Let's face it, MegaUpload was just as much of a popular pirate hangout as The Pirate Bay (TPB), which isn't to say there weren't some upstanding netizens using the service for legitimate purposes, but we all know what really on went over there. Does that mean non-infringing users should suffer for the wrongs of the bunch who ruined MegaUpload for the few? Maybe (better research into where you store your files could have prevented potentially losing them when the feds beat down the virtual door), maybe not (they weren't doing anything illegal, after all), but regardless. there's at least one organization that has their back: the Electronic Frontier Foundation (EFF).
The EFF is working with MegaUpload's hosting companies to retrieve legitmate data and return it all to "innocent MegaUpload users." If you happen to be one of those innocent users caught in the crossfire, EFF wants to hear from you.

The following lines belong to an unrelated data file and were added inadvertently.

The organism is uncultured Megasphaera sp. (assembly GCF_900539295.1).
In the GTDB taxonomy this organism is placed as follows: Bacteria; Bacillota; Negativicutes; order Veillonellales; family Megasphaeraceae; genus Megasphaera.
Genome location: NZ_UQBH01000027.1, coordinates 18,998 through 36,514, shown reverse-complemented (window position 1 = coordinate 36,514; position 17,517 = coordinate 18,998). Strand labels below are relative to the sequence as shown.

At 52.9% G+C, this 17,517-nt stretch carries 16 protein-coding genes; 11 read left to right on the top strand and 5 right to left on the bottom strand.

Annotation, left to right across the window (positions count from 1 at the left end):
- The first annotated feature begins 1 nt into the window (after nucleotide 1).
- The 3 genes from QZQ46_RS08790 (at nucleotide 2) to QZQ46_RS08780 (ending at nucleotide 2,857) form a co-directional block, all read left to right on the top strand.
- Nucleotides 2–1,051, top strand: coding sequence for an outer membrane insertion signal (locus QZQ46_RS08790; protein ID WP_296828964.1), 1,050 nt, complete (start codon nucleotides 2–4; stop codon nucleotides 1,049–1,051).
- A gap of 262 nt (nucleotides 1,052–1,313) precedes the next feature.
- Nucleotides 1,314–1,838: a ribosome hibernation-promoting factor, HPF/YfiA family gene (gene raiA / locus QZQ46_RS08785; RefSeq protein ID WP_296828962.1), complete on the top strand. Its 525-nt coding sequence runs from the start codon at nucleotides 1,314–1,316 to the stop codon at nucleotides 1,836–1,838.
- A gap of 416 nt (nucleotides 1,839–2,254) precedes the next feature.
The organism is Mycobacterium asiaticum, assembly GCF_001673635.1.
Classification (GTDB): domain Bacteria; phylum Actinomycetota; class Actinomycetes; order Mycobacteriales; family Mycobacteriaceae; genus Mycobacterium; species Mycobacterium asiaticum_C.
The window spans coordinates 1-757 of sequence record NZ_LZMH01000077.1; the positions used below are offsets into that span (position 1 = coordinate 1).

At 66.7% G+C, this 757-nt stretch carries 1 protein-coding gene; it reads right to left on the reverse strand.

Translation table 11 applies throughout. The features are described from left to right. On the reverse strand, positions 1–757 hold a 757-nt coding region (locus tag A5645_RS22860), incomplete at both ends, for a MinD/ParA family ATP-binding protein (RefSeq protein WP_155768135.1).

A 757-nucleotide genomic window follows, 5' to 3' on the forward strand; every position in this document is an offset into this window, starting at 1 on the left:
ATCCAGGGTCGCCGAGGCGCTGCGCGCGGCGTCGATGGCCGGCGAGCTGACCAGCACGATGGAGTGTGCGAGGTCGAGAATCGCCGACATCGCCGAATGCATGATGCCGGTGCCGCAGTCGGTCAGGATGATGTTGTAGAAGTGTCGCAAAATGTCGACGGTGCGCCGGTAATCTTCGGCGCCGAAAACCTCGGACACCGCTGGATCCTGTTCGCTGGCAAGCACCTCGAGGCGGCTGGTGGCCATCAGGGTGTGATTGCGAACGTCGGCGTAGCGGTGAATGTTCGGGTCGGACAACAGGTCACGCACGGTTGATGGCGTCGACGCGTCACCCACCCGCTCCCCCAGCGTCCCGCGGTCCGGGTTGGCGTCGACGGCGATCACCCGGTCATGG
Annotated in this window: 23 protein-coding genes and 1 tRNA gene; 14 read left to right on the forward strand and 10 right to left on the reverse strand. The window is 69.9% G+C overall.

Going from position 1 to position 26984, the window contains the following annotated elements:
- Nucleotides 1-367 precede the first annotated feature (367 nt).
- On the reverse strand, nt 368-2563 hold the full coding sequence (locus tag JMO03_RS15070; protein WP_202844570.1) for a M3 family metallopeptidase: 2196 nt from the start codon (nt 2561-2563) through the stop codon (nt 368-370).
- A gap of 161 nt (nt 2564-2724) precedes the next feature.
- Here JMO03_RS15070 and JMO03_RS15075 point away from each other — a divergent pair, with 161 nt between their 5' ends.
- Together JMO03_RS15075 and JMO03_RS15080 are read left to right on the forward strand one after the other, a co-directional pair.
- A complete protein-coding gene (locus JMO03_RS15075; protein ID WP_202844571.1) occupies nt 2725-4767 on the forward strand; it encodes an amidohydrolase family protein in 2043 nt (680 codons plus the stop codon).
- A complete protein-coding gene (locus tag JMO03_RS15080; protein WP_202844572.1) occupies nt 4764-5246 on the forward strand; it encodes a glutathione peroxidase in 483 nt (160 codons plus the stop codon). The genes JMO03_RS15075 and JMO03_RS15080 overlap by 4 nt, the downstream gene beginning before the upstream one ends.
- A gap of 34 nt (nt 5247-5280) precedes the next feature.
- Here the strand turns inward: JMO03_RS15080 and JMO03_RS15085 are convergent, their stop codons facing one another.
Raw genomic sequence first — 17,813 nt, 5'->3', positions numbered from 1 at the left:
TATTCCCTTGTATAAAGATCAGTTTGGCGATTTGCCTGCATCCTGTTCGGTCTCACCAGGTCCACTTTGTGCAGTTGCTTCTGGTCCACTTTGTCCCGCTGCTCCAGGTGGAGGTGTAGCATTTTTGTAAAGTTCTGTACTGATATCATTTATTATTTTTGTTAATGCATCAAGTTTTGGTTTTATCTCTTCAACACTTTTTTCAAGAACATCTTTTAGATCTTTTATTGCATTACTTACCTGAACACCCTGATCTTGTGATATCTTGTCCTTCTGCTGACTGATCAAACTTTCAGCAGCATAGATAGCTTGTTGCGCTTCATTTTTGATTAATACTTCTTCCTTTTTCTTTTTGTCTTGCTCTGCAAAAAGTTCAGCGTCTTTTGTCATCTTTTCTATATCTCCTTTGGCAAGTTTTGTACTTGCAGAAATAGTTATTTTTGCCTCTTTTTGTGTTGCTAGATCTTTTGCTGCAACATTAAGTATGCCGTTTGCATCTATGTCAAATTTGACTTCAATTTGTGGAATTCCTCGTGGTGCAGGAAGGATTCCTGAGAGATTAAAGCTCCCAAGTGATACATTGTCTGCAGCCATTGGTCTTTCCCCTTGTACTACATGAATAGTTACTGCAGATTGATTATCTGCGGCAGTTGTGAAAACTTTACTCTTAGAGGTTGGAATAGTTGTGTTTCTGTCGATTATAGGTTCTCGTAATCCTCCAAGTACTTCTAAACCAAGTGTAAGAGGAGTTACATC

"We learned yesterday that the government has finished its investigation of Megaupload’s servers and claims that the companies that own those servers – Carpathia and Cogent – are free to delete their contents," EFF said on its website. "Luckily, those companies aren't following the government's example of shooting first and asking later. To that end, Carpathia has put together a site at www.megaretrieval.com where Megaupload customers can contact EFF and provide information to help assess the scope of the issue and possible responses."
Carpathia CMO Brian Winter states his hosting company has "no immediate plans to reprovision some or all of the MegaUpload servers," which means there is no imminent data loss. If that changes, he promises to post a notice at least 7 days in advance.